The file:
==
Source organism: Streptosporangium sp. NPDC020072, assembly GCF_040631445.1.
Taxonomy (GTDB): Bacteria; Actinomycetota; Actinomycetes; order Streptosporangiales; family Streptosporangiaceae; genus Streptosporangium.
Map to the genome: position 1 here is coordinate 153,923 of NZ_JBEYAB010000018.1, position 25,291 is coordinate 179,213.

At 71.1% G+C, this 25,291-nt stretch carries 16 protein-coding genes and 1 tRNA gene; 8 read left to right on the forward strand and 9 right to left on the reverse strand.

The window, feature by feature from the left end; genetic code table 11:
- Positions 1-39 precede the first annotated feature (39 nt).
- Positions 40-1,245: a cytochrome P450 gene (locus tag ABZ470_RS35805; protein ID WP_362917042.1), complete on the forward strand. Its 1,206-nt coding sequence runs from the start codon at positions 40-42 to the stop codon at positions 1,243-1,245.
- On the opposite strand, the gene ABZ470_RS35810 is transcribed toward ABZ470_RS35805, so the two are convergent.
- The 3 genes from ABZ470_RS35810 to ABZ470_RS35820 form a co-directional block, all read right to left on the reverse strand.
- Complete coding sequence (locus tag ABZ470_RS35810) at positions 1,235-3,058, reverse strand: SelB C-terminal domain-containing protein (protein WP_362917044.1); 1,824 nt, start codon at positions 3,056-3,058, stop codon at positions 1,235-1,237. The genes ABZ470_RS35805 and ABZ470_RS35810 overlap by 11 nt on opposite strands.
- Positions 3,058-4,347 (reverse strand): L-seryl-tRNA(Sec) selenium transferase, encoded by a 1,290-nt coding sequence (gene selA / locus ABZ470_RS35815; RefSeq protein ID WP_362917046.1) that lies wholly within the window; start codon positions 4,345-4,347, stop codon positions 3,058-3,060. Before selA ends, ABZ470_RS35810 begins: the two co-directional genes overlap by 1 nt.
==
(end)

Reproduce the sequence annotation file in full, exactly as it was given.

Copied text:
Source organism: Streptosporangium sp. NPDC020072, assembly GCF_040631445.1.
Taxonomy (GTDB): Bacteria; Actinomycetota; Actinomycetes; order Streptosporangiales; family Streptosporangiaceae; genus Streptosporangium.
Map to the genome: position 1 here is coordinate 153,923 of NZ_JBEYAB010000018.1, position 25,291 is coordinate 179,213.

At 71.1% G+C, this 25,291-nt stretch carries 16 protein-coding genes and 1 tRNA gene; 8 read left to right on the forward strand and 9 right to left on the reverse strand.

The window, feature by feature from the left end; genetic code table 11:
- Positions 1-39 precede the first annotated feature (39 nt).
- Positions 40-1,245: a cytochrome P450 gene (locus tag ABZ470_RS35805; protein ID WP_362917042.1), complete on the forward strand. Its 1,206-nt coding sequence runs from the start codon at positions 40-42 to the stop codon at positions 1,243-1,245.
- On the opposite strand, the gene ABZ470_RS35810 is transcribed toward ABZ470_RS35805, so the two are convergent.
- The 3 genes from ABZ470_RS35810 to ABZ470_RS35820 form a co-directional block, all read right to left on the reverse strand.
- Complete coding sequence (locus tag ABZ470_RS35810) at positions 1,235-3,058, reverse strand: SelB C-terminal domain-containing protein (protein WP_362917044.1); 1,824 nt, start codon at positions 3,056-3,058, stop codon at positions 1,235-1,237. The genes ABZ470_RS35805 and ABZ470_RS35810 overlap by 11 nt on opposite strands.
- Positions 3,058-4,347 (reverse strand): L-seryl-tRNA(Sec) selenium transferase, encoded by a 1,290-nt coding sequence (gene selA / locus ABZ470_RS35815; RefSeq protein ID WP_362917046.1) that lies wholly within the window; start codon positions 4,345-4,347, stop codon positions 3,058-3,060. Before selA ends, ABZ470_RS35810 begins: the two co-directional genes overlap by 1 nt.